Early looms – warp weighted

No discussion of early looms would be complete without mentioning warp weighted looms.

As I mentioned in a previous post, weights have been discovered in archeological digs. The earliest date from the seventh century B.C. in Anatolia. In Europe, this type of loom was used since Neolithic times ( and according to one of the books I read is still used in Norway!). It is thought that this is the type of loom used in Ancient Greece.

What makes this loom different? Well, most of the modern looms are oriented horizontally. The weaver sits on a stool or bench. The warp runs from a front beam through the reed and heddles to a beam at the back. The tension or the warp threads can be adjusted by tightening the beam. The warp weighted loom is oriented vertically. In a warp weighted loom, the weaver stands.Moreover, she must walk back and forth and she pushes her shuttle through the sheds. How did she obtain several yards of cloth? With the modern jack, the warp can be very long and rolled around the front beam, and unrolled gradually as the weft threads are woven through. From what I’ve read, the warp weighted looms were tall. From the descriptions, she would have had to stand on a stool for the first bit of weaving. And pieces of cloth would have had to be sewn together to achieve the necessary length.

Tension is very important. To achieve a closely woven cloth, the warp and weft threads must be tightly packed together. So, the warp in every loom is under tension. In the warp weighted loom, warp threads are tied around weights that hang to an inch or so above the ground. Sticks would have had to be put through the warp to form the sheds.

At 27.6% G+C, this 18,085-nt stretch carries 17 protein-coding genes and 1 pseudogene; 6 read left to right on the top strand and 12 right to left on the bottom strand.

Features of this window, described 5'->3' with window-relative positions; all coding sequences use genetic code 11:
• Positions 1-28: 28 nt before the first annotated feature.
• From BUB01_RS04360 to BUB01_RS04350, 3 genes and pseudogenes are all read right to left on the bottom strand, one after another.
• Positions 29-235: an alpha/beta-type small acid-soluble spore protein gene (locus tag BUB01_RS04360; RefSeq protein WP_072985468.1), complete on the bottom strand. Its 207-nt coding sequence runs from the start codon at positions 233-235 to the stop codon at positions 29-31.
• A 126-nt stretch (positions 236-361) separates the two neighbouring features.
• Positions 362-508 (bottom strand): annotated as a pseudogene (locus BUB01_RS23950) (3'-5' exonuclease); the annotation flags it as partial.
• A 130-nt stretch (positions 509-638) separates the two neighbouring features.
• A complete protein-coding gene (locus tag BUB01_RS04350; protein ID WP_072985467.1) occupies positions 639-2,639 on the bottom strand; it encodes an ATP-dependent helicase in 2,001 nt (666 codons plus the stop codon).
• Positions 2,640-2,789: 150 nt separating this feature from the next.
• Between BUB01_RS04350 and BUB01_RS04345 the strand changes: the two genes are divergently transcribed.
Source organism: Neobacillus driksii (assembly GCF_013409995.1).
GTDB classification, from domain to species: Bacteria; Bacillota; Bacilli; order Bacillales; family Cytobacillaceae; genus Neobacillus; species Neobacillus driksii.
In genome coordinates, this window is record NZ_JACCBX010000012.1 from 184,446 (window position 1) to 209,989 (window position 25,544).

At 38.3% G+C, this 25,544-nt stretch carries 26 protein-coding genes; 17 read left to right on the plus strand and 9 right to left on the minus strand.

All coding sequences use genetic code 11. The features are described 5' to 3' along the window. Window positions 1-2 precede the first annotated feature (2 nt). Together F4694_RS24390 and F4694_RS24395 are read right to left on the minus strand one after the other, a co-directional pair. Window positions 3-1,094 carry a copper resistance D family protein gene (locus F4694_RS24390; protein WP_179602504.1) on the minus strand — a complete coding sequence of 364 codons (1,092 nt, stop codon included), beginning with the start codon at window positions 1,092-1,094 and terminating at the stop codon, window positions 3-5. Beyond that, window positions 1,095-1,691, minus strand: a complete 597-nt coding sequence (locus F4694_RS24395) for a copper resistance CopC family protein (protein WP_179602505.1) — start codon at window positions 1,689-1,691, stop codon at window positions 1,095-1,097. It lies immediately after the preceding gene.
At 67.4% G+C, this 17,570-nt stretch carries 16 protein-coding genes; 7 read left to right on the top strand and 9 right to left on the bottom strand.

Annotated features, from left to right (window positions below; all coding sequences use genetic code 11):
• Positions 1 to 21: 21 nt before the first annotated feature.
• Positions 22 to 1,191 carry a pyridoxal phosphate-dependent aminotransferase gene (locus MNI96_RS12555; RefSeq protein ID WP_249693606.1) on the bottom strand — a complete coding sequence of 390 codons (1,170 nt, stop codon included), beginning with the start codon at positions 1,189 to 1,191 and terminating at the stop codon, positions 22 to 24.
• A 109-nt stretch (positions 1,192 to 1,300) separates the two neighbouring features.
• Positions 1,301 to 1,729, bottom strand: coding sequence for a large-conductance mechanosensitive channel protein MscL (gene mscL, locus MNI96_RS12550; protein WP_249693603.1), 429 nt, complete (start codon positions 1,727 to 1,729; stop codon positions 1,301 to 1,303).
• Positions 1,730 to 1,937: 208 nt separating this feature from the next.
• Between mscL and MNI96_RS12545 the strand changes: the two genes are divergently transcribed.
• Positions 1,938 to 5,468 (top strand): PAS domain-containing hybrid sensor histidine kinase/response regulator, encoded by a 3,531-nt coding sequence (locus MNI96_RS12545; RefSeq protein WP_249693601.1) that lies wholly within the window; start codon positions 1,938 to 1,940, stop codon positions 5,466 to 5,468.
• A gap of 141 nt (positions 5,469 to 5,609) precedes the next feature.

All in all, weaving with this type of loom would have been much more physical than with a more modern loom. And, as a weaver, I wonder how it would have been possible to create the different patterns possible to construct on even a four shed jack loom.

A word about Norway and the Norse. The warp weighted loom is the type that would have been brought to the Norse (and Viking) colonies. Think Iceland, Greenland, and even early North America. Remnants of these looms, as well as cloth and weights, have been excavated from digs in all these areas. Ostergard, in Woven Into the Earth, discusses the digs in Greenland and the artifacts removed from just such a dig. The colonies were originally established during the middle ages. I always thought that the name Greenland was a lie,  chosen to lure colonists to a harsh and forbidding land. But the climate during this time was much warmer than it became later. In England, the climate was so warm grapes were grown and England had its own wine industry. But after the eleventh century, the climate became much colder. (It is call the Little Ice Age). So much for English made wine. And the climate in Greenland (and in North America) became too harsh for these colonies and they had to be abandoned. Or else the colonists died out.

An interesting study of the burials in North America shows that the bones, coming forward, show evidence of starvation and nutritional deficiencies. The dead also had to be buried in much more shallow graves since the permafrost line rose and graves couldn’t be dug as deeply as formerly.

Weaving and an interest in looms has led me far afield.